For me, some silver linings of this terrible year have been that I‘ve had quite a few poems published in magazines and anthologies. One of my flash fictions was placed on a long list for the first time and my debut chapbook, Keep On Spinning, was published with small Scottish publisher Dreich Publishing. It came 3rd in their chapbook competition, and this was the first time I placed on a writing competition. This short burst of success has come from just submitting my work more.
A year or so ago, I saw another writer talk about something they called the 100 Rejections Challenge on a Facebook group (Sadly I don’t remember their name). It is probably rooted in Rejection Therapy; a series of blogs by writer Jia Jang. The other version I saw on Facebook is more specific to
Now, here I confess that my ego is a bit fragile. When I was younger, I used to take constructive criticism as a personal failure, though this is something I’m much better at dealing with now. On my off days, I still do. When I’m burned out and need to take a break, I get jealous of writers who I perceive are doing better than me. Although I’m happy for them, I’ll feel silently resentful that I’m not doing as well as they are. It’s from a place of low self-esteem, rather than anything to do with the writers themselves, as they are usually nice people.
So you can imagine with my state of mind, rejection can really sting. I’ll take it personally, doubt that I’m any good at all or get really salty that my work didn’t make it. There were few things that knocked my spirits than receiving the standard rejection letter from a submission call, especially one where you felt your work was best suited.
This was exactly why I decided to take on the challenge. I have come to find that as a writer who aspires to write professionally, rejections are inevitable. Whether it’s a magazine rejecting your short story or poem, an agent or publisher rejecting your novel, a film production company rejecting your script, or an audience not understanding or enjoying your work, you will face some kind of rejection at some point in your career, and I’d argue at pretty much every turn. My experience is based on short fiction and poetry, but I’m sure that a lot of what I’ll say will apply to most writing fields.
So I thought that I might as well incentivise it. If I get a point for each time I’m rejected, it’ll help me get used to the idea. It won’t seem so bad because the point of this challenge is accepting that you are likely not to get published, but submitting your work anyway. Getting your work published is a nice bonus, but in this challenge it’s not the end goal.
In March, I decided that I would give this challenge a shot. I had a list and then another list of magazines and other places I wanted to submit my work to. I wrote a template covering letter, which was tweaked to suit each submission call and edited over time. These past few months doing this challenge has taught me a lot. For one thing, it has taught me that getting feedback from places that reject you is very rare. In all the time I have been doing this challenge, I have only received feedback once or twice, and one time it was feedback for everyone who submitted. This again isn’t a personal thing. These editors haven’t got the time to give feedback to every single person they reject. Hence why you’re more than likely to receive a standard letter of some kind when your work isn’t accepted.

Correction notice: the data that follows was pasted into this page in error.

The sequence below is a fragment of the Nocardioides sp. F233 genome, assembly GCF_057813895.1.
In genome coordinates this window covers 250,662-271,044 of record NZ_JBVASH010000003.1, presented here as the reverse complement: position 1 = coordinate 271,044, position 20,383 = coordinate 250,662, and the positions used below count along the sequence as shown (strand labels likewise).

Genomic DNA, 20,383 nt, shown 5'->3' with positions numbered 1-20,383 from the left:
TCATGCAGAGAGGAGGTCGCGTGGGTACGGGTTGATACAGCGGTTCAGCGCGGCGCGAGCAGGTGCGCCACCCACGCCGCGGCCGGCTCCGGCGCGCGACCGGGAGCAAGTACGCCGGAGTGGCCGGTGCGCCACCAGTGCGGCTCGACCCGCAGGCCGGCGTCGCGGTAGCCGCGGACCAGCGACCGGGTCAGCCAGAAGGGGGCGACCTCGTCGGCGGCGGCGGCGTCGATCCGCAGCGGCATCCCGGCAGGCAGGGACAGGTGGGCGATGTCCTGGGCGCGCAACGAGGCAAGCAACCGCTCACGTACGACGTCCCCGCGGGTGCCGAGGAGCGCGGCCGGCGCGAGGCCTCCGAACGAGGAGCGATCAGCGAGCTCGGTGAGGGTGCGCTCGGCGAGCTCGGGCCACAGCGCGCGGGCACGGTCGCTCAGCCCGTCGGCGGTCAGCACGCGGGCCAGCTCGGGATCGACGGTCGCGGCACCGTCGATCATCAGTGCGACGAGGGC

I’ve also been surprised at my publication ratio. I went into the challenge with low expectations, but I kept track of where I submitted to and when, how often I was submitting and, more importantly, my numbers. Here is my ratio so far:
Submissions: 59 (+ 1 job application, 11 review queries for my chapbook)
Rejections: 25 (+ 1 job application and 2 review rejections)
Total publications: 9 (includes an upcoming anthology, review and magazine issue) (+2 reviews for my chapbook)
I’d say that this is a great ratio, considering how frequent rejections are. These are my numbers since March, and having 9 publications in the span of six months is amazing. Different writers will have different ratios, so do not assume you are a sub-par writer if you have received more rejections than me or anyone else for that matter.
It’s worthwhile remembering that your rejections are not necessarily because your work needs editing or is of low quality. If you have that instinct, then act on it, but bear in mind that your work may be rejected because it just doesn’t fit with the overall vibe of the magazine or the theme of the issue or anthology. It may not be the right genre, or has been submitted in the incorrect format. Some places prefer a certain submission method and format, whether it’s the layout of the document, title of the file, spacing, font, etc. They’ll usually specify on their website, and they will be more likely to publish your work if you have read and followed their submission guidelines.
As much as you’re counting rejections, you will get more out of this challenge if you submit your work in earnest, and improve your portfolio. Statistically speaking, you are likely to be published at least once from doing this challenge.
Sadly I won’t be able to continue with the challenge until my degree is finished in April or May 2021, aside from waiting for the other 27 rejections to come through. I haven’t reached the 100 submission mark yet, so my ratio is likely to change drastically over time. I’ll keep you updated when I’ve met 100 submissions and/or 100 rejections in due course.
If you’re interested in doing the challenge too, let me know! Get in touch with me or tag me in your posts through my social media: @Jen Hughes Writing (FB) or Instagram (@jenhugheswriting).
Keep On Spinning is available to buy from my website, It explores mental health issues and the human condition through the motif of space and the solar system. The collection was formed after my diagnosis of bipolar disorder as a young adult.